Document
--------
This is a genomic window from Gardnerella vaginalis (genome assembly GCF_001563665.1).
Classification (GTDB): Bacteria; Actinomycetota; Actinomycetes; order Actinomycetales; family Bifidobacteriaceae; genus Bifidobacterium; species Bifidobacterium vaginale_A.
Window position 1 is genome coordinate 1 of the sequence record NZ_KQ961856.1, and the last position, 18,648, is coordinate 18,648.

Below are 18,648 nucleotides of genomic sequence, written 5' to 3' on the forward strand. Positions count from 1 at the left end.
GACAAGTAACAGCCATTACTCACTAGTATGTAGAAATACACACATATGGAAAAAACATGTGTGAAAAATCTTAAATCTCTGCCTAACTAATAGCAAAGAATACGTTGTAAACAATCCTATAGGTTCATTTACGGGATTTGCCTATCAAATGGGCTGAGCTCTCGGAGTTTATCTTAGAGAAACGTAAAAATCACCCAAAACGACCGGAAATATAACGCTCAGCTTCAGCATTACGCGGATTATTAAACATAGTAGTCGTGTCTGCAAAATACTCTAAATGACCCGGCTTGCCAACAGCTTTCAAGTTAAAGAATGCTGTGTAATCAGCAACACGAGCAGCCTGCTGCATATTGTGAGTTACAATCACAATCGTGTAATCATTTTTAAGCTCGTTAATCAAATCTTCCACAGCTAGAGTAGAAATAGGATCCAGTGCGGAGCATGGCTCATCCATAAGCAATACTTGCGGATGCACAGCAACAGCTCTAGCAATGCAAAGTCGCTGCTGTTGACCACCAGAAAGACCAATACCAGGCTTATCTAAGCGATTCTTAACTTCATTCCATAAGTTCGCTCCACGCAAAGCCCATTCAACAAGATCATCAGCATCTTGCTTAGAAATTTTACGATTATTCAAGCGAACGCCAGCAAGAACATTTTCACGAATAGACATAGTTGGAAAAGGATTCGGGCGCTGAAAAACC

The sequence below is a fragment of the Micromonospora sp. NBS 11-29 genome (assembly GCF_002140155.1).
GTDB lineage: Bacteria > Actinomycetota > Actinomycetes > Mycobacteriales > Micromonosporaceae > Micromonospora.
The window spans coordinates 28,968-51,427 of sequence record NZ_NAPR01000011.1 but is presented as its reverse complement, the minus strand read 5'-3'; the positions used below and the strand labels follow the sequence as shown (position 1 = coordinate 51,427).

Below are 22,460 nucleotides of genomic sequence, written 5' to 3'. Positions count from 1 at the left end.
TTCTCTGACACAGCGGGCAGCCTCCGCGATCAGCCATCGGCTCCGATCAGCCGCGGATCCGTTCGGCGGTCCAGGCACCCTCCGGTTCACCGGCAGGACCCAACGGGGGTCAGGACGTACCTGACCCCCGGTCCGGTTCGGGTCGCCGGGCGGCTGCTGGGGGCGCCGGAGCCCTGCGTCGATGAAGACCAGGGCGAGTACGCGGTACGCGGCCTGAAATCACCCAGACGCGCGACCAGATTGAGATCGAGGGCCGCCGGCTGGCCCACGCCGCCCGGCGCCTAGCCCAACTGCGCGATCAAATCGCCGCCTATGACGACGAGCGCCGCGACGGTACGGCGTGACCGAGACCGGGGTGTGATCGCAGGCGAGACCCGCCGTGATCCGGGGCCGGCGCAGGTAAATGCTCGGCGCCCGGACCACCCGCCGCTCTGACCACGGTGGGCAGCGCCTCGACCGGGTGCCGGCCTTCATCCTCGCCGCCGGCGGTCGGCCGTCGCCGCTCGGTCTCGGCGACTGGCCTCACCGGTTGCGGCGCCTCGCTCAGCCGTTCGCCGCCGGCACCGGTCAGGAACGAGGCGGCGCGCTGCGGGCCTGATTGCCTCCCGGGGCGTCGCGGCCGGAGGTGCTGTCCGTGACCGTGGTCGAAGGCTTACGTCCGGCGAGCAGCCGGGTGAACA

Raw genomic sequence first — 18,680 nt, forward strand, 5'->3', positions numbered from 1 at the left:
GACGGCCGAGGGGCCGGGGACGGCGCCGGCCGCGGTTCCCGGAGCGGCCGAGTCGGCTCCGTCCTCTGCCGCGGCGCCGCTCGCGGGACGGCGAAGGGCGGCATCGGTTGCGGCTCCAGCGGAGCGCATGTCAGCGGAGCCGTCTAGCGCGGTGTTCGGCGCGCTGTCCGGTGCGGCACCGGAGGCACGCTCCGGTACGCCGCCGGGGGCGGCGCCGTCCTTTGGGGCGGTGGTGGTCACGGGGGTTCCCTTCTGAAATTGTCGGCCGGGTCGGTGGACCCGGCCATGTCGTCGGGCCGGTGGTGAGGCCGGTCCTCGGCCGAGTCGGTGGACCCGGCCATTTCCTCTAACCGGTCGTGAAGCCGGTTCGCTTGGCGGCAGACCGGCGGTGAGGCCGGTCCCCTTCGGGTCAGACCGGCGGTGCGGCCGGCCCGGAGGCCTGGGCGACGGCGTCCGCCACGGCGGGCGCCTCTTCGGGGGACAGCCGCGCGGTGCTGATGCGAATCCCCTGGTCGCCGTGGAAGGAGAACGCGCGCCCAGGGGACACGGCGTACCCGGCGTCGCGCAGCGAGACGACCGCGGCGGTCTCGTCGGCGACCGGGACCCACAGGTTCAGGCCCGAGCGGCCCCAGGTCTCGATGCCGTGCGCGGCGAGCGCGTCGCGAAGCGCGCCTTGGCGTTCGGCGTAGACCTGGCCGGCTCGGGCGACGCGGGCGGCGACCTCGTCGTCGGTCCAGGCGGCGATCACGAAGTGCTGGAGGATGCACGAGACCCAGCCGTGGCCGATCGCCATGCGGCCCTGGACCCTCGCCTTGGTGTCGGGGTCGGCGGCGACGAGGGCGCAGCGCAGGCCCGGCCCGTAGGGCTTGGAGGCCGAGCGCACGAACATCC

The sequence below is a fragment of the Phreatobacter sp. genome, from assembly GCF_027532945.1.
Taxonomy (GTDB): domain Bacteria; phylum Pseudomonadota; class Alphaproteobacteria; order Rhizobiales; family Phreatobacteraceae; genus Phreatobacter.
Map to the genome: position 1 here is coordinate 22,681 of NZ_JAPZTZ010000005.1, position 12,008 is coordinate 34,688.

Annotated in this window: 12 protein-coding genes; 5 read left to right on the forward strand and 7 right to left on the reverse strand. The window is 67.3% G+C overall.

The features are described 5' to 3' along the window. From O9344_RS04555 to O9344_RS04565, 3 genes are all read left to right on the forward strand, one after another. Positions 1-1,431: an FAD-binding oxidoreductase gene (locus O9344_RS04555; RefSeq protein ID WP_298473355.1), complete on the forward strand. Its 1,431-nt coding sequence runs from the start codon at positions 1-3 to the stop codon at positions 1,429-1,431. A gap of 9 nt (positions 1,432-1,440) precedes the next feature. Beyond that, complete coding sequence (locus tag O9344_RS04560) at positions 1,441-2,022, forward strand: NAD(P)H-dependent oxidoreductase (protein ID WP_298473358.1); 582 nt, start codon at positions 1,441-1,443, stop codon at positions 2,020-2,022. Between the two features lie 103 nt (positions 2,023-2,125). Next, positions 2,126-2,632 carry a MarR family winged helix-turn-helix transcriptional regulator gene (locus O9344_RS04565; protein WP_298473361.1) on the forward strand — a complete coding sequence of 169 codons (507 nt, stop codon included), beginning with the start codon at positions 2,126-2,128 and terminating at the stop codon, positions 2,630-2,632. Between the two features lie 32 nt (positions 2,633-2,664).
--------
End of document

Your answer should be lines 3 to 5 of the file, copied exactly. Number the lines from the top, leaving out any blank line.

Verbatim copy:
Window position 1 is genome coordinate 1 of the sequence record NZ_KQ961856.1, and the last position, 18,648, is coordinate 18,648.

Below are 18,648 nucleotides of genomic sequence, written 5' to 3' on the forward strand. Positions count from 1 at the left end.
GACAAGTAACAGCCATTACTCACTAGTATGTAGAAATACACACATATGGAAAAAACATGTGTGAAAAATCTTAAATCTCTGCCTAACTAATAGCAAAGAATACGTTGTAAACAATCCTATAGGTTCATTTACGGGATTTGCCTATCAAATGGGCTGAGCTCTCGGAGTTTATCTTAGAGAAACGTAAAAATCACCCAAAACGACCGGAAATATAACGCTCAGCTTCAGCATTACGCGGATTATTAAACATAGTAGTCGTGTCTGCAAAATACTCTAAATGACCCGGCTTGCCAACAGCTTTCAAGTTAAAGAATGCTGTGTAATCAGCAACACGAGCAGCCTGCTGCATATTGTGAGTTACAATCACAATCGTGTAATCATTTTTAAGCTCGTTAATCAAATCTTCCACAGCTAGAGTAGAAATAGGATCCAGTGCGGAGCATGGCTCATCCATAAGCAATACTTGCGGATGCACAGCAACAGCTCTAGCAATGCAAAGTCGCTGCTGTTGACCACCAGAAAGACCAATACCAGGCTTATCTAAGCGATTCTTAACTTCATTCCATAAGTTCGCTCCACGCAAAGCCCATTCAACAAGATCATCAGCATCTTGCTTAGAAATTTTACGATTATTCAAGCGAACGCCAGCAAGAACATTTTCACGAATAGACATAGTTGGAAAAGGATTCGGGCGCTGAAAAACC